I was distinctly less than impressed by the tidal wave of hand-wringing and sympathetic noises coming from Google, Yahoo and a number of other search engine portals over the last week, following worries about customer privacy.
In case you missed out on the story, some industry experts had expressed privacy concerns about the length of time the search engine portals are storing personalised details of search requests on their systems.
Claiming to be responding to user requests, brand leader Google last month reduced its search engine data lifespan to 18 months, a timeframe that's also been adopted by Microsoft, the third-largest search engine portal.
Yahoo, the number two search engine, operates a 13 month lifespan for its search records, as does AOL, which is the fifth largest search engine in the US.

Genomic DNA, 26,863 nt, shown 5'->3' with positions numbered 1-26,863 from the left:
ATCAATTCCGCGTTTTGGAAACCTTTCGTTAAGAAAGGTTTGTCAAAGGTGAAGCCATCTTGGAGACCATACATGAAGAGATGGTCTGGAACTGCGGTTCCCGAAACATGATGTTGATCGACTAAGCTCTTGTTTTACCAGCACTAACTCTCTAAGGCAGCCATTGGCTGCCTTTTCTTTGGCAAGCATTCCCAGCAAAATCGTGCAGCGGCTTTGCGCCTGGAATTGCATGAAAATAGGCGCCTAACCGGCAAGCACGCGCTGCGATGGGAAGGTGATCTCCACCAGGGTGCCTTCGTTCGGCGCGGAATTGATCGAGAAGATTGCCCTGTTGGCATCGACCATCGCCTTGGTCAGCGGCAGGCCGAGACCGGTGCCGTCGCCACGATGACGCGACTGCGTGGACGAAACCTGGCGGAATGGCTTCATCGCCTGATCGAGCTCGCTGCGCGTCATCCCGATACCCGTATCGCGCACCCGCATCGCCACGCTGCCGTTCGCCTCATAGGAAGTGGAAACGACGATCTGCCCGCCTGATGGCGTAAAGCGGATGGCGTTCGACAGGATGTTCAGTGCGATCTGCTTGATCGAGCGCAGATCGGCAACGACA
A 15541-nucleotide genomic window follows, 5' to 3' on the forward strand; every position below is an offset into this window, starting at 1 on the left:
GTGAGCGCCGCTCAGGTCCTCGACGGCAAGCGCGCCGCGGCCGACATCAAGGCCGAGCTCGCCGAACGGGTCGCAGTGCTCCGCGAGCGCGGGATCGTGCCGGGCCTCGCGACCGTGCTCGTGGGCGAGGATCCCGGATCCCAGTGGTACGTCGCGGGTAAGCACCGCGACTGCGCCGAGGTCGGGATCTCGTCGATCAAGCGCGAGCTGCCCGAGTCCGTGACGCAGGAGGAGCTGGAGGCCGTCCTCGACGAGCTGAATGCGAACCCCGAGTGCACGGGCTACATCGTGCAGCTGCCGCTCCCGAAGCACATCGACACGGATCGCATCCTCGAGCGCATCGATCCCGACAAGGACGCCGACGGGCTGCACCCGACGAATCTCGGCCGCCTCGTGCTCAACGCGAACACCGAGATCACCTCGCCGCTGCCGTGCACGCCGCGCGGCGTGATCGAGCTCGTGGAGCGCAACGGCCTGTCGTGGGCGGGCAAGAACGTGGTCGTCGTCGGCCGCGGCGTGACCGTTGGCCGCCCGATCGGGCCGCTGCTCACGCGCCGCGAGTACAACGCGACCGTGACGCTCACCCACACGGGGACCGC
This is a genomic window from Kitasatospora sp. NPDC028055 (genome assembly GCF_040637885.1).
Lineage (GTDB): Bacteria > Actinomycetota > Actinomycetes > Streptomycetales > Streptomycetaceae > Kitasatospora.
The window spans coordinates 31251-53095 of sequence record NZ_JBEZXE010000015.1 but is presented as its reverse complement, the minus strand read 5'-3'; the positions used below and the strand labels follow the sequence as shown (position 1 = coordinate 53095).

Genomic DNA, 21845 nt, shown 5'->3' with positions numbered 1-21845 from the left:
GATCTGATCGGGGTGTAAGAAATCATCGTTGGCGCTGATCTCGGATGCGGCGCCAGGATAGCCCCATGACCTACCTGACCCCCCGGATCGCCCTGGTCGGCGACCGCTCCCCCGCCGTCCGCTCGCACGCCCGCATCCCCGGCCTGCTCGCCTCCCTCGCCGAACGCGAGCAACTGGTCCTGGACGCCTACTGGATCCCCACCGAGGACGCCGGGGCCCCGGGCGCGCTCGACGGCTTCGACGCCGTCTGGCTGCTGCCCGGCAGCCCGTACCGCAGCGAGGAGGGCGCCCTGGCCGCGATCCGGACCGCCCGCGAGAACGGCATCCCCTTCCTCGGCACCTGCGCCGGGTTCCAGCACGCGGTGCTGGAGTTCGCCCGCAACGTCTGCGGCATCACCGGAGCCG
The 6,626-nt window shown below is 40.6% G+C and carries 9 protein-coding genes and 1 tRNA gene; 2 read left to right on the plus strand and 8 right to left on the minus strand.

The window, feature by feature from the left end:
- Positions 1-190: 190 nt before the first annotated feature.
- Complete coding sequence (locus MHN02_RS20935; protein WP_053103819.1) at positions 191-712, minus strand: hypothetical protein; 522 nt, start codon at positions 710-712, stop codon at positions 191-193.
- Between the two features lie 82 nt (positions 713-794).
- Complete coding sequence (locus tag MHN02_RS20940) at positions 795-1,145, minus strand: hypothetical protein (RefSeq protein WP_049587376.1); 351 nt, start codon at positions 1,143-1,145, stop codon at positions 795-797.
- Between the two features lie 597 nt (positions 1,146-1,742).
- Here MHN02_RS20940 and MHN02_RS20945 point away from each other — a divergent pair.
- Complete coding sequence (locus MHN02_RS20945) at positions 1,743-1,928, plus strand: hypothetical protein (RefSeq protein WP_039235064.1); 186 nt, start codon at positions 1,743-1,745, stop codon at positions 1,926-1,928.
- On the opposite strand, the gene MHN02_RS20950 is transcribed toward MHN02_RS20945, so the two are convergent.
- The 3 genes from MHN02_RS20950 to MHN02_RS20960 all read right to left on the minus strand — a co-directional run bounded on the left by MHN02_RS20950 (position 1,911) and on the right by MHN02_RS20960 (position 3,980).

But Ask.com, the number four search engine, is going further with a yet-to-be-released Web tool called AskErase that will reportedly allow users to block the retention of specific search terms and the IP address that identifies a user's computer.
That's more like it. But the slightly bad news is that AskErase will require users to take a pro-active approach to protecting their
Only a small percentage of Web users will, I suspect, use this option. The bottom line to all of this? Someone, somewhere, can easily check your Web search habits and then use that information to target even more marketing crap at you.